Harvesting more than vegetables from your summer garden

Having a large, bountiful vegetable garden is something I’ve always wanted to do. However, in the past 5 or so years, I have gotten married, moved twice, given birth twice, and begun and completed graduate school. Needless to say, I’ve never had the time for gardening. This summer was the first summer in over 5 years that I found myself with children of manageable ages (re: no newborn babies!), no graduate school, no pregnancy, and no plans to move. I declared it “the summer of the vegetables”.

When I set out to plant a garden, it was for purely selfish reasons. I wanted pretty flowers to cut for my table, and I wanted fresh veggies and herbs at the ready. I completely overlooked how much my children would get out of this experience. I’m not talented enough to start plants from seeds (yet!), so we ordered a variety of plants from a local boy scout troop fundraiser. I assumed the upkeep of the garden would fall to my husband and me since the boys are so young (just over 1 year old and almost 4 years old). However, since we first planted in May, I’ve been answering questions from my older son about how tall various plants grow, how to tell the different leaves apart, how the flower turns into a vegetable, why our tomatoes aren’t growing, why plants need water, how to tell when different vegetables are ready to pick…the list goes on. And on. And on. I am now seeing what a great opportunity a family garden can be for math and science projects!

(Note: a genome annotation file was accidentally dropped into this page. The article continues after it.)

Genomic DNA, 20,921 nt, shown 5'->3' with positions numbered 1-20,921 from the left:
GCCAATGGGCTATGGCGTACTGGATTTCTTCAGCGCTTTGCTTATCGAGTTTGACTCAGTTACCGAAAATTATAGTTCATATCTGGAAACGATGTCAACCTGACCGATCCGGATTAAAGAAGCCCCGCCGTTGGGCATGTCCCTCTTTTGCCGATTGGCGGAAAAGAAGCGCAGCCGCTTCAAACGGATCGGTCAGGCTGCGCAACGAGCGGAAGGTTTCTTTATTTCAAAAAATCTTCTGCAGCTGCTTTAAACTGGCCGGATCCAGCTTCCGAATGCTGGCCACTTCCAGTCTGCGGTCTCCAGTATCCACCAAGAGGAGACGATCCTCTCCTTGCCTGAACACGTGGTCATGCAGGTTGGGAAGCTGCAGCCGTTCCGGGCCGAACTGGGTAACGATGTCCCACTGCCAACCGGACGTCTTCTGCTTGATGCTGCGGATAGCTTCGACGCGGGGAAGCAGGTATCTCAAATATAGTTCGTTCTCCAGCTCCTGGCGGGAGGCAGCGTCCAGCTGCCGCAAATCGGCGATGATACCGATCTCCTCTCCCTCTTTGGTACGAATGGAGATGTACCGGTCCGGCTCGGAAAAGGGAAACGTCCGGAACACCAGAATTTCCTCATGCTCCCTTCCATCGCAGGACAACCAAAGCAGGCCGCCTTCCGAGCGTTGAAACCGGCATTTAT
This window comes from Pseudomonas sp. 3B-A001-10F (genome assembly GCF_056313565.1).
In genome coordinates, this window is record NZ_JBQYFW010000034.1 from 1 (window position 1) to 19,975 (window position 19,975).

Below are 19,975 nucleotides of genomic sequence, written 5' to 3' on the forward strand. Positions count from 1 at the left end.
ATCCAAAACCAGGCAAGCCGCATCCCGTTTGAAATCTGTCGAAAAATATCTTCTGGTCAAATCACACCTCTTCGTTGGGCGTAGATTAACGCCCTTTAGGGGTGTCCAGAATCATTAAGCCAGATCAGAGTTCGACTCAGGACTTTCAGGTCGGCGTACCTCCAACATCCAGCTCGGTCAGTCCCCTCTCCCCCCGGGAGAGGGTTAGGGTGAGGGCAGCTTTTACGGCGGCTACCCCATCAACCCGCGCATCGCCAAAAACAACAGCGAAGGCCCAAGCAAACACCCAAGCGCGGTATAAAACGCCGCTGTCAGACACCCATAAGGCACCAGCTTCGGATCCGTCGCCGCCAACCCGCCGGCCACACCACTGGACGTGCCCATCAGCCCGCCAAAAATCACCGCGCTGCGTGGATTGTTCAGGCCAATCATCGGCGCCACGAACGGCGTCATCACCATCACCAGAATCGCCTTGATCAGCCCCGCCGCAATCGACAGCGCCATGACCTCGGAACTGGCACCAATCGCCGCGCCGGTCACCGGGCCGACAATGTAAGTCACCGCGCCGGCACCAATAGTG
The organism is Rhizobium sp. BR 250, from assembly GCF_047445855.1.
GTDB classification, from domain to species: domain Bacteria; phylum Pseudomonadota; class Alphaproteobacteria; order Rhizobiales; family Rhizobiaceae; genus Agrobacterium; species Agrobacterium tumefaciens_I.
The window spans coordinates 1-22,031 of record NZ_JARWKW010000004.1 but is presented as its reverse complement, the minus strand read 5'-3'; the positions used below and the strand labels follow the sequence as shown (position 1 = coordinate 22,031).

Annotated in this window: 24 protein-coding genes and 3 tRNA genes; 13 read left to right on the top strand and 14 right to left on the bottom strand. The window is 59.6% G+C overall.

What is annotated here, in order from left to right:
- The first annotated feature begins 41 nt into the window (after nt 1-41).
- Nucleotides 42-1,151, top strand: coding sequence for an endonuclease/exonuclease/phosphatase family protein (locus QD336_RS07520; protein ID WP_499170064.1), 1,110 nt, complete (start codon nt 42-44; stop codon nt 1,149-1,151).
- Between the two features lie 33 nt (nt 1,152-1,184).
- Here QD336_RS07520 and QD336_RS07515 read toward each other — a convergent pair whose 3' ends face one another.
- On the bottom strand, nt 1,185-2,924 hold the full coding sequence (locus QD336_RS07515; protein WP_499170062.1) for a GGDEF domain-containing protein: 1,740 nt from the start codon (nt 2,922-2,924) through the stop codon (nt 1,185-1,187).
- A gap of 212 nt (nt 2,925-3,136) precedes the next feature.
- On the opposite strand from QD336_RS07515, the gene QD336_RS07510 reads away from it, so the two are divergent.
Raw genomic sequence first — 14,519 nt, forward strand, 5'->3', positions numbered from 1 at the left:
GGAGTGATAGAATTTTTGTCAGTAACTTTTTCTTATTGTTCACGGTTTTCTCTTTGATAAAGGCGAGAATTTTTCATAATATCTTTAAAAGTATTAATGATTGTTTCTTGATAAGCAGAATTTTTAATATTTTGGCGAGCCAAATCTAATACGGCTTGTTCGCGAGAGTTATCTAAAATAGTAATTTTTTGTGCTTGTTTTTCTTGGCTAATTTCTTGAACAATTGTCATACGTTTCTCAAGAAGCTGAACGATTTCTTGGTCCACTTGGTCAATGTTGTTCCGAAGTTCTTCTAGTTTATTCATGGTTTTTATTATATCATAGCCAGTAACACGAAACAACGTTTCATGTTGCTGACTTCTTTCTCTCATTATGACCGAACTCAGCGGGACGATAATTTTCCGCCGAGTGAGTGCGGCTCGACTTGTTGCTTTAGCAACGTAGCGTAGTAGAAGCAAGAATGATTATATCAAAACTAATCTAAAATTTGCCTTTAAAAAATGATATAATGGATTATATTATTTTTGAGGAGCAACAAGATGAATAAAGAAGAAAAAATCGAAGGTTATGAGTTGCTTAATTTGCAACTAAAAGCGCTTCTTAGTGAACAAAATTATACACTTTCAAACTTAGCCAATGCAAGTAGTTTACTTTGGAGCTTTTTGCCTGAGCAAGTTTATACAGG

I am already mentally planning next year’s garden and brainstorming different ways to involve the boys. The possibilities are really endless. My plans include…

  • Taking out library books about gardens and plants early in the spring before we begin to plant (for example, Gail Gibbons “From Seed to Plant”and Eric Carle’s “The Tiny Seed”) and reading them together
  • Looking at seed catalogs to see what we would like to grow in our own garden
  • Testing the soil pH to see if we need to adjust it (easy to do at home with pH strips!)
  • Taking photos of the garden each week to show the changes over the span of the growing season
  • Finding recipes for the vegetables and herbs we are growing and doing some cooking with the boys
  • Keeping a “harvest tally” and recording how many of each vegetable we manage to harvest
I’d love more ideas of how you involve your young children in the garden…I am certain this is a tradition that we will continue for many years to come!

Harvest time…success!

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